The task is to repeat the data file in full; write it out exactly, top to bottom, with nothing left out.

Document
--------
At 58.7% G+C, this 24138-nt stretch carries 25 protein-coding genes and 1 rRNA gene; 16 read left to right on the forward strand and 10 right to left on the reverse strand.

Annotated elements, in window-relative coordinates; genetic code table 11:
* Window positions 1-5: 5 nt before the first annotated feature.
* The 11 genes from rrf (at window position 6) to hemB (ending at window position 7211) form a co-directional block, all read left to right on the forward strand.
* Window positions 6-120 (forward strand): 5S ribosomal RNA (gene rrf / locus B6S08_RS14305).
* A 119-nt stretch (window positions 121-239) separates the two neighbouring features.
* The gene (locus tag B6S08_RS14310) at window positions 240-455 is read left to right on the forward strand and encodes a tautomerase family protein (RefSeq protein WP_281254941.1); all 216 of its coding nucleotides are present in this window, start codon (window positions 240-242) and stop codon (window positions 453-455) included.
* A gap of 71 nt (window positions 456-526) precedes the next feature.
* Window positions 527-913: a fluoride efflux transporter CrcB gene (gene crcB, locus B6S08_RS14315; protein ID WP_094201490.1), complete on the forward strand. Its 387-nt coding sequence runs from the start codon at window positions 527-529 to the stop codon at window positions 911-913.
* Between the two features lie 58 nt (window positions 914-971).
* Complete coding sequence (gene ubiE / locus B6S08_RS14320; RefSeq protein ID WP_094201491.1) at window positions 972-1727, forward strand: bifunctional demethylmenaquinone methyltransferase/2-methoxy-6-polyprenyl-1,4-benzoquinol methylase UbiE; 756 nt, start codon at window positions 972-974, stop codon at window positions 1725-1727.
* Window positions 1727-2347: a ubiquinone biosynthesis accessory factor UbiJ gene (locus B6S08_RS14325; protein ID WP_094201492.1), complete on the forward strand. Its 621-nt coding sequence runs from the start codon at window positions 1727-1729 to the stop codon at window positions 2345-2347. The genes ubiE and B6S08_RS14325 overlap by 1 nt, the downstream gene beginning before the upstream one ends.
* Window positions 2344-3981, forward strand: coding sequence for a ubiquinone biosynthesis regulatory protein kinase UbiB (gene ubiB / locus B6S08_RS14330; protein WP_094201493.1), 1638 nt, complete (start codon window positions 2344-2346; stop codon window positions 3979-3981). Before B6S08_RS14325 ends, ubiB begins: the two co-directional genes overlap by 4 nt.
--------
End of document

At 58.7% G+C, this 24138-nt stretch carries 25 protein-coding genes and 1 rRNA gene; 16 read left to right on the forward strand and 10 right to left on the reverse strand.

Annotated elements, in window-relative coordinates; genetic code table 11:
* Window positions 1-5: 5 nt before the first annotated feature.
* The 11 genes from rrf (at window position 6) to hemB (ending at window position 7211) form a co-directional block, all read left to right on the forward strand.
* Window positions 6-120 (forward strand): 5S ribosomal RNA (gene rrf / locus B6S08_RS14305).
* A 119-nt stretch (window positions 121-239) separates the two neighbouring features.
* The gene (locus tag B6S08_RS14310) at window positions 240-455 is read left to right on the forward strand and encodes a tautomerase family protein (RefSeq protein WP_281254941.1); all 216 of its coding nucleotides are present in this window, start codon (window positions 240-242) and stop codon (window positions 453-455) included.
* A gap of 71 nt (window positions 456-526) precedes the next feature.
* Window positions 527-913: a fluoride efflux transporter CrcB gene (gene crcB, locus B6S08_RS14315; protein ID WP_094201490.1), complete on the forward strand. Its 387-nt coding sequence runs from the start codon at window positions 527-529 to the stop codon at window positions 911-913.
* Between the two features lie 58 nt (window positions 914-971).
* Complete coding sequence (gene ubiE / locus B6S08_RS14320; RefSeq protein ID WP_094201491.1) at window positions 972-1727, forward strand: bifunctional demethylmenaquinone methyltransferase/2-methoxy-6-polyprenyl-1,4-benzoquinol methylase UbiE; 756 nt, start codon at window positions 972-974, stop codon at window positions 1725-1727.
* Window positions 1727-2347: a ubiquinone biosynthesis accessory factor UbiJ gene (locus B6S08_RS14325; protein ID WP_094201492.1), complete on the forward strand. Its 621-nt coding sequence runs from the start codon at window positions 1727-1729 to the stop codon at window positions 2345-2347. The genes ubiE and B6S08_RS14325 overlap by 1 nt, the downstream gene beginning before the upstream one ends.
* Window positions 2344-3981, forward strand: coding sequence for a ubiquinone biosynthesis regulatory protein kinase UbiB (gene ubiB / locus B6S08_RS14330; protein WP_094201493.1), 1638 nt, complete (start codon window positions 2344-2346; stop codon window positions 3979-3981). Before B6S08_RS14325 ends, ubiB begins: the two co-directional genes overlap by 4 nt.